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Organizing a vintage fly-in

Posted By:
Justin Pallas
Vintage Aircraft Association MemberYoung Eagles Pilot or Volunteer
24
Posts
8
#1 Posted: 4/21/2011 10:38:00

I am working with an EAA chapter on organizing a vintage fly-in and was wondering what ideas anyone had in organizing one.  The location will be in South West Michigan and the airport has a great grass runway.  The date is first of July.  This is my first attempt so any recomendations anyone has is appreciated.

 

Justin



Jerry Rosie
Young Eagles Pilot or Volunteer
482
Posts
101
#2 Posted: 4/25/2011 13:36:56

In my experience there are many things that could attract folks to a fly in:  Games and competitions, FAA Wings credit seminars, Aircraft judging, Maintenance and pre-flight competitions, poker runs, guided tours, and local attractions, but the constant seems to be FOOD.  To paraphrase an old quote -  "If you feed them, they will come".  

Another thought, if you are looking to increase local participation consider teaming up with another organization in the area who can attract their own crowd - Sports Car enthusiasts, Motorcycle Nuts, even the Boy Scouts can bring in another whole group of enthusiasts.  Local advertising is also important if you want to attract "civilians".  Most areas have free 'Service Announcement' sites, handbills, posters, etc can be helpful.  Stay away from purchased advertising, though, as it costs more than it produces, usually.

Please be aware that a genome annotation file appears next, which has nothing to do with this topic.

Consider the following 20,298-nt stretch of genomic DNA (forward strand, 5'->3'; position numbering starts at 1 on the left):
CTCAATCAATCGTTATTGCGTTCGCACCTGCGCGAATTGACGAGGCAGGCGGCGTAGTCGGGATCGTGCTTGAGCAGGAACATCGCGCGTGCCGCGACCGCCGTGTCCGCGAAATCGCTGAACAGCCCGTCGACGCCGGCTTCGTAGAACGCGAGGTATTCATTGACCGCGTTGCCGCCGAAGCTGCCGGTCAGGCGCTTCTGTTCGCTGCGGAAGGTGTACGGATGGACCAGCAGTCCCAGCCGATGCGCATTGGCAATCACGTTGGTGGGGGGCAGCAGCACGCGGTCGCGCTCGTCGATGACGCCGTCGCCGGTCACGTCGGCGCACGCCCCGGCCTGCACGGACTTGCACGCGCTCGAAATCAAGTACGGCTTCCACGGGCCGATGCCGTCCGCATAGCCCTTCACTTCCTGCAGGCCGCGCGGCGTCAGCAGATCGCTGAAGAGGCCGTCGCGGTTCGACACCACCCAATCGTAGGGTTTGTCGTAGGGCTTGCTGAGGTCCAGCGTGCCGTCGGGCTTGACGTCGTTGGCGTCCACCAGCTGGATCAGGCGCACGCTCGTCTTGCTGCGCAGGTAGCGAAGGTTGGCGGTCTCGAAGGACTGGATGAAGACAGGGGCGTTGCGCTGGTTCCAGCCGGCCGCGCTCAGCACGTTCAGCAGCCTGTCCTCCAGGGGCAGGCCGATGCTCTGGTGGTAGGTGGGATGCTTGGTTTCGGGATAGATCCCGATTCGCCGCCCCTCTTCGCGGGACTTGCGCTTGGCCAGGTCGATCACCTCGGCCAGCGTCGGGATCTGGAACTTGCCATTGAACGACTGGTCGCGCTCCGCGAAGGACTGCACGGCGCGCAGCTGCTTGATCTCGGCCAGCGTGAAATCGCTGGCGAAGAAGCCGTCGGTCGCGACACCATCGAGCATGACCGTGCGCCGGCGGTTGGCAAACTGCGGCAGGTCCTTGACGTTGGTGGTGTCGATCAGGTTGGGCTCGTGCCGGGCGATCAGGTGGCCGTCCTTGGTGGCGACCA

Good luck and remember the PRIME DIRECTIVE ---- HAVE FUN!!

 



Cheers, Jerry NC22375 out of 07N
Jerry Rosie
Young Eagles Pilot or Volunteer
482
Posts
101
#3 Posted: 4/25/2011 13:47:09

My previous post concentrated on the pre-fly in prep.  On the big day you will find it helpful if you have a number of volunteers available to guide arrivals to a parking place and welcome them to the venue.   If you are going to have folks register, they should be directed to the registration point which should be set up so people don't have to stand in line to register.  I've found individual registartion cards, as opposed to a sign in log, help speed the process.  A tent on the flight line, even if not needed as protection from the lements, serves as a focal point for folks to gather.  I would also recommend a "Pilots Briefing" to be given a couple of times a day and available as a hand out to make sure all the folks are operating from the same handbook to increase safety of those flying.  Also for safety reasons, a method of separating the 'civilians' from moving airplanes is a must - ropes, engineer tape, etc to clearly mark where pedestrians may go and where airplanes must go.  Excited kids (and adults for that matter) are woefully unaware of spinning propellers.

If you have any specific questions - gimme a whistle and I'll attempt to answer them. 

Have Fun!!

 



Cheers, Jerry NC22375 out of 07N